Estimated reading time: 2 minute(s)
Who doesn’t love a good mnemonic device? Writer Chris Newton decides to use one of our nation’s most famous innovators to inspire his his article “Let the Entrepreneurial Mindset of America’s Founding Inspire Us Again”.
Newton’s article answers his question, “How can we do more to live up [to] the opportunity we’ve been given by those who came before us?” Using the letters in Franklin’s name, Newton gives us the tools:
Building community through civic engagement.
Experimenting, being curious enough to build and innovate.
Notice when others in your community are doing a great job.
Junto. Apparently, Junto is the name of the club Franklin developed when he was just 21. A group of 11 diverse members would gather to discuss — and probably debate — many topics related to philosophy and community happenings. Junto was about connecting with people of different backgrounds and trades to gain new insights and understandings as a means of “mutual-improvement.” Here in St. Louis one could find this sort of thing Thursdays at Venture Cafe, but anyone could form a their own version and meet at a local cafe or pub.
Awareness comes next in Newton’s list and this could certainly be awareness about many things to gain inspiration. Newton focuses this awareness on the self — to understand and be aware of one’s own limitations and to take criticism to focus on improving that area.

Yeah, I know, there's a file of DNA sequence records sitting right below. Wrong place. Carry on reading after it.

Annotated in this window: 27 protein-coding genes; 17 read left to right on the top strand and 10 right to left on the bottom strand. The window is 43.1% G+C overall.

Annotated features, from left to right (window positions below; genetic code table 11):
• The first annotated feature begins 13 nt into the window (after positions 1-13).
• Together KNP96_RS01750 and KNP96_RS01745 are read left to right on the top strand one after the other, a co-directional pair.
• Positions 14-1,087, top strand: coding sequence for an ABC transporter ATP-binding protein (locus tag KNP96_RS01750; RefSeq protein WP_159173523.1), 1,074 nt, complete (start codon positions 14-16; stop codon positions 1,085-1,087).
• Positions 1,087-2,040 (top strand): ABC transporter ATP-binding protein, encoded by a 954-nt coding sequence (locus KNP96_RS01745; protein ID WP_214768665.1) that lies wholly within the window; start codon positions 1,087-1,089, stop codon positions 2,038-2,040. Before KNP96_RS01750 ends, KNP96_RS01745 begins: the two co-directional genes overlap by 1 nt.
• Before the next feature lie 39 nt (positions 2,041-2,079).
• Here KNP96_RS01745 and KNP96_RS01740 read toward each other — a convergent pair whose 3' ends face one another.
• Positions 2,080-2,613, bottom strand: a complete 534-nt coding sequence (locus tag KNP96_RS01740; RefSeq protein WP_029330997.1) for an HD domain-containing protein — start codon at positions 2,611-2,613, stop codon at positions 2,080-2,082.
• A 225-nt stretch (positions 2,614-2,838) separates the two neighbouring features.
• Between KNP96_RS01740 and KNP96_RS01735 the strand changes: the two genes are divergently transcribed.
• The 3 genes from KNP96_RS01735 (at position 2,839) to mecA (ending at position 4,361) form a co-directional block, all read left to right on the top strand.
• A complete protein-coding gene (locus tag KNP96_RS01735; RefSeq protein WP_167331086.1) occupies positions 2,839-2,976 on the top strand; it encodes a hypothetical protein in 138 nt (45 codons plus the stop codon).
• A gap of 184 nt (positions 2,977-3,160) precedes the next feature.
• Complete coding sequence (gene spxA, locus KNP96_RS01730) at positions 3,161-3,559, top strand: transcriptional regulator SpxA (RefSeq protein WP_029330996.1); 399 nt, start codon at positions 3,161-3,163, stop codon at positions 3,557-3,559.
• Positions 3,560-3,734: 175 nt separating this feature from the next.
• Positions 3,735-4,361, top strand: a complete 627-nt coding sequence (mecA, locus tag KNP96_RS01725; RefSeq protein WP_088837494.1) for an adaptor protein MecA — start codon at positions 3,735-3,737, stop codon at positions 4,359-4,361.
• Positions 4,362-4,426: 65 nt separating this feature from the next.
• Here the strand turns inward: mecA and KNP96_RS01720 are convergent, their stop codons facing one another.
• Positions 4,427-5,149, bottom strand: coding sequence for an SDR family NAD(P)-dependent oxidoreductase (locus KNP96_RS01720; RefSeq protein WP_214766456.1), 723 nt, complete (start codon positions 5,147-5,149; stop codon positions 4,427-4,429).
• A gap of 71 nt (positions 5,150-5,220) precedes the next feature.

Major “in lifelong learning.” Yes, Franklin never received formal education, but that didn’t mean he stopped learning — nor should we — if we want to make sure we stay inspired to live our best life.
Innovation. Actually, in Newton’s article, the “I” is for “It’s okay to innovate,” but it could also be for imagination because these two words really go hand-in-hand. Creativity and imagination are the backbones of the innovative entrepreneurial spirit.
Never stop. Benjamin Franklin stayed engaged in his community and was an active thinker and learner throughout his entire life. Newton encourages us to do the same — to take risks, to keep involved, keep inviting in new people to form new ideas, to stay focused on the growth America needs.